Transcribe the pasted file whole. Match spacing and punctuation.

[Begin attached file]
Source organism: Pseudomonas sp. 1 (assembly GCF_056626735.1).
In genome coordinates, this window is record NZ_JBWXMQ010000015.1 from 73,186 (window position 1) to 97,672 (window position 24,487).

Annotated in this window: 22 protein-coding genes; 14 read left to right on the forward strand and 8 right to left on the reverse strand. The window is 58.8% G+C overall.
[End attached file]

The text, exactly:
Source organism: Pseudomonas sp. 1 (assembly GCF_056626735.1).
In genome coordinates, this window is record NZ_JBWXMQ010000015.1 from 73,186 (window position 1) to 97,672 (window position 24,487).

Annotated in this window: 22 protein-coding genes; 14 read left to right on the forward strand and 8 right to left on the reverse strand. The window is 58.8% G+C overall.